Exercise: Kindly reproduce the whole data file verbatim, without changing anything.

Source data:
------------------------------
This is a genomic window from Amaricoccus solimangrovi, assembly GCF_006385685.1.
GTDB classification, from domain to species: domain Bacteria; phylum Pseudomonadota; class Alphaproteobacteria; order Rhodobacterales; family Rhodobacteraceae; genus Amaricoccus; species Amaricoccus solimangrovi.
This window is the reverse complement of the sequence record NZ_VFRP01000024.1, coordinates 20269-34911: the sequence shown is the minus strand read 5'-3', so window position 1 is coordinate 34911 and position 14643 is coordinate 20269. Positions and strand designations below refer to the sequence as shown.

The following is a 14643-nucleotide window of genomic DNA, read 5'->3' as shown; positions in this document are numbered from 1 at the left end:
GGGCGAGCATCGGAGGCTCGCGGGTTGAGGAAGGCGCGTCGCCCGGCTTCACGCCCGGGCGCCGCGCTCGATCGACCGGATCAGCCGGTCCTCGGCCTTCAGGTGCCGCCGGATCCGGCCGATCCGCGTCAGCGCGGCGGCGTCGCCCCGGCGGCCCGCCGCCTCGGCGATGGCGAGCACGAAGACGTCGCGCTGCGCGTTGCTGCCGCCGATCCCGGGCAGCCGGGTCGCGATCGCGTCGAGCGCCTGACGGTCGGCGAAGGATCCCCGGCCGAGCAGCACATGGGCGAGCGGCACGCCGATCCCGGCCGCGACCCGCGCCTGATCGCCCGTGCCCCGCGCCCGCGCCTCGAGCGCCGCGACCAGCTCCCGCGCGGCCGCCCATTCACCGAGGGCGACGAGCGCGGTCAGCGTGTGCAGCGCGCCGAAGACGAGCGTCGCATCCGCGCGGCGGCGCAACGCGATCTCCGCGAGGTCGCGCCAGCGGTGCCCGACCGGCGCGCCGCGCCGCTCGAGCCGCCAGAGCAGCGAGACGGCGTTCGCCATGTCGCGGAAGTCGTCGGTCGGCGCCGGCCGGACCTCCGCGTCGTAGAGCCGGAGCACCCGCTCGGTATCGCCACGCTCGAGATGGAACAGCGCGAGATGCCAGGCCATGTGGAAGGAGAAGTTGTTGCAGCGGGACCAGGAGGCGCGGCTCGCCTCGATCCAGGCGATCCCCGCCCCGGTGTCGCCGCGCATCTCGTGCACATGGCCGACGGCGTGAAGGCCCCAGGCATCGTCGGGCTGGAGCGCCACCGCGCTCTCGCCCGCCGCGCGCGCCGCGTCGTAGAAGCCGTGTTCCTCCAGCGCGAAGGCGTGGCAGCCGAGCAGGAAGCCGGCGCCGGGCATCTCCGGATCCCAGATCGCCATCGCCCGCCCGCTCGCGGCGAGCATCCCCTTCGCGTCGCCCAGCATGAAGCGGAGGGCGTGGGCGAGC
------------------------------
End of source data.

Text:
This is a genomic window from Amaricoccus solimangrovi, assembly GCF_006385685.1.
GTDB classification, from domain to species: domain Bacteria; phylum Pseudomonadota; class Alphaproteobacteria; order Rhodobacterales; family Rhodobacteraceae; genus Amaricoccus; species Amaricoccus solimangrovi.
This window is the reverse complement of the sequence record NZ_VFRP01000024.1, coordinates 20269-34911: the sequence shown is the minus strand read 5'-3', so window position 1 is coordinate 34911 and position 14643 is coordinate 20269. Positions and strand designations below refer to the sequence as shown.

The following is a 14643-nucleotide window of genomic DNA, read 5'->3' as shown; positions in this document are numbered from 1 at the left end:
GGGCGAGCATCGGAGGCTCGCGGGTTGAGGAAGGCGCGTCGCCCGGCTTCACGCCCGGGCGCCGCGCTCGATCGACCGGATCAGCCGGTCCTCGGCCTTCAGGTGCCGCCGGATCCGGCCGATCCGCGTCAGCGCGGCGGCGTCGCCCCGGCGGCCCGCCGCCTCGGCGATGGCGAGCACGAAGACGTCGCGCTGCGCGTTGCTGCCGCCGATCCCGGGCAGCCGGGTCGCGATCGCGTCGAGCGCCTGACGGTCGGCGAAGGATCCCCGGCCGAGCAGCACATGGGCGAGCGGCACGCCGATCCCGGCCGCGACCCGCGCCTGATCGCCCGTGCCCCGCGCCCGCGCCTCGAGCGCCGCGACCAGCTCCCGCGCGGCCGCCCATTCACCGAGGGCGACGAGCGCGGTCAGCGTGTGCAGCGCGCCGAAGACGAGCGTCGCATCCGCGCGGCGGCGCAACGCGATCTCCGCGAGGTCGCGCCAGCGGTGCCCGACCGGCGCGCCGCGCCGCTCGAGCCGCCAGAGCAGCGAGACGGCGTTCGCCATGTCGCGGAAGTCGTCGGTCGGCGCCGGCCGGACCTCCGCGTCGTAGAGCCGGAGCACCCGCTCGGTATCGCCACGCTCGAGATGGAACAGCGCGAGATGCCAGGCCATGTGGAAGGAGAAGTTGTTGCAGCGGGACCAGGAGGCGCGGCTCGCCTCGATCCAGGCGATCCCCGCCCCGGTGTCGCCGCGCATCTCGTGCACATGGCCGACGGCGTGAAGGCCCCAGGCATCGTCGGGCTGGAGCGCCACCGCGCTCTCGCCCGCCGCGCGCGCCGCGTCGTAGAAGCCGTGTTCCTCCAGCGCGAAGGCGTGGCAGCCGAGCAGGAAGCCGGCGCCGGGCATCTCCGGATCCCAGATCGCCATCGCCCGCCCGCTCGCGGCGAGCATCCCCTTCGCGTCGCCCAGCATGAAGCGGAGGGCGTGGGCGAGC